One of the things any author looks forward to, besides their New York Times Bestseller debut, is a review from Publishers Weekly. A well-respected periodical that reports on everything happening in the industry, a good PW review is a solid sign that your book is going to be received positively by the critical community. It’s also good advertising of a sort, because bookstore buyers pay attention to what receives favorable attention in the magazine and sometimes order accordingly.
Seeing as how that’s the case, I’m very pleased to say that The Dead Women of Juárez has received a coveted good review from PW. You can click through and read it or you can just keep on going, as I’m going to reproduce it in its entirety in three, two, one….
Hawken’s debut novel ambitiously confronts a real-life scandal, the many, mostly unsolved murders of women in Ciudad Juárez since the early 1990s, previously tackled by Roberto Bolaño’s sprawling 2666. The two heroes, down-and-out American boxer Kelly Courter and Mexican police detective Rafael Sevilla, dig into the drug-related violence in the Mexican border city, crimes that in recent years have overshadowed the so-called feminicidios. On occasion, Rafael presses Kelly, who just wants to eke out a humble existence in Ciudad Juárez, about his friend Estéban, a smalltime drug dealer. Worse trouble lies ahead because of the role of Paloma, Kelly’s girlfriend and Estéban’s sister, in the victim-advocacy group Mujeres Sin Voces. After a low-key opening section that sketches Ciudad Juárez’s bleak industrial landscape, the book roars into gear as a bluntly forceful hard-boiled thriller that also manages to address, movingly and respectfully, its troubling subject matter.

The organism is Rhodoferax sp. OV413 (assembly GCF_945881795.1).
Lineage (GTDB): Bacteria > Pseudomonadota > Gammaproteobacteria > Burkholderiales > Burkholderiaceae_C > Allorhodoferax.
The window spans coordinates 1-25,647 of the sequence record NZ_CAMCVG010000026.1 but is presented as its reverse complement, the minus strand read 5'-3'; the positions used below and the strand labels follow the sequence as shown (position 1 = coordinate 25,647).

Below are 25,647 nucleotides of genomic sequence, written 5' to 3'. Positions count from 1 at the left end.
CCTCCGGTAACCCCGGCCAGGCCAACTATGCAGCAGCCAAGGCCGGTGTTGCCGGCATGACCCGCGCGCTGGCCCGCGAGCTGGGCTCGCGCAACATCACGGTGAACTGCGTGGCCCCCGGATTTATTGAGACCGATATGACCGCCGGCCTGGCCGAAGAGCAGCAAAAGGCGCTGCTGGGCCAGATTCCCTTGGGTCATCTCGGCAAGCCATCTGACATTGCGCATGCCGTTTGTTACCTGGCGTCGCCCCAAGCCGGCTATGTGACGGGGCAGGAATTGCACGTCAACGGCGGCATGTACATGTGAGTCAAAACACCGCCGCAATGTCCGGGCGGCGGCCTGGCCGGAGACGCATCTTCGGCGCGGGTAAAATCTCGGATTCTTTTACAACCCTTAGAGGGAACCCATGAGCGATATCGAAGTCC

It seems like wherever I go, my book gets compared to 2666, which doesn’t thrill me, mostly because Bolaño’s novel is way, way different from my own. Bolaño was a literary writer with a capital “L,” and as I have discussed here before, I am not. On the plus side, the reviewer did not say 2666 is a more worthwhile read than mine, like the one in Der Spiegel did, and I’m grateful for that.
We only have three more months until September and the release of The Dead Women in the United States and I’m feeling optimistic. I had some rough treatment, critically, in Germany but Amazon reviews (always a solid indicator of where the readership stands) are holding at an average of four stars out of five, so that’s good. I’m hoping American readers, who have had the opportunity to read the book in ebook form for over a year, will follow the path laid down by the British and the Germans before them and receive The Dead Women with open arms.
Of course work and life go on, and there’s more to look forward to in the months ahead, including the imminent release of Tequila Sunset. I’d say things are going quite smoothly for me, with manuscripts under consideration at great publishers and Serpent’s Tail doing a full-court press for my releases. I haven’t heard exactly what the publicists’ plans are for The Dead Women later this year, but I’m sure it’ll be fun and exciting.
Anyway, thanks very much to PW for the positive notice. It is much appreciated.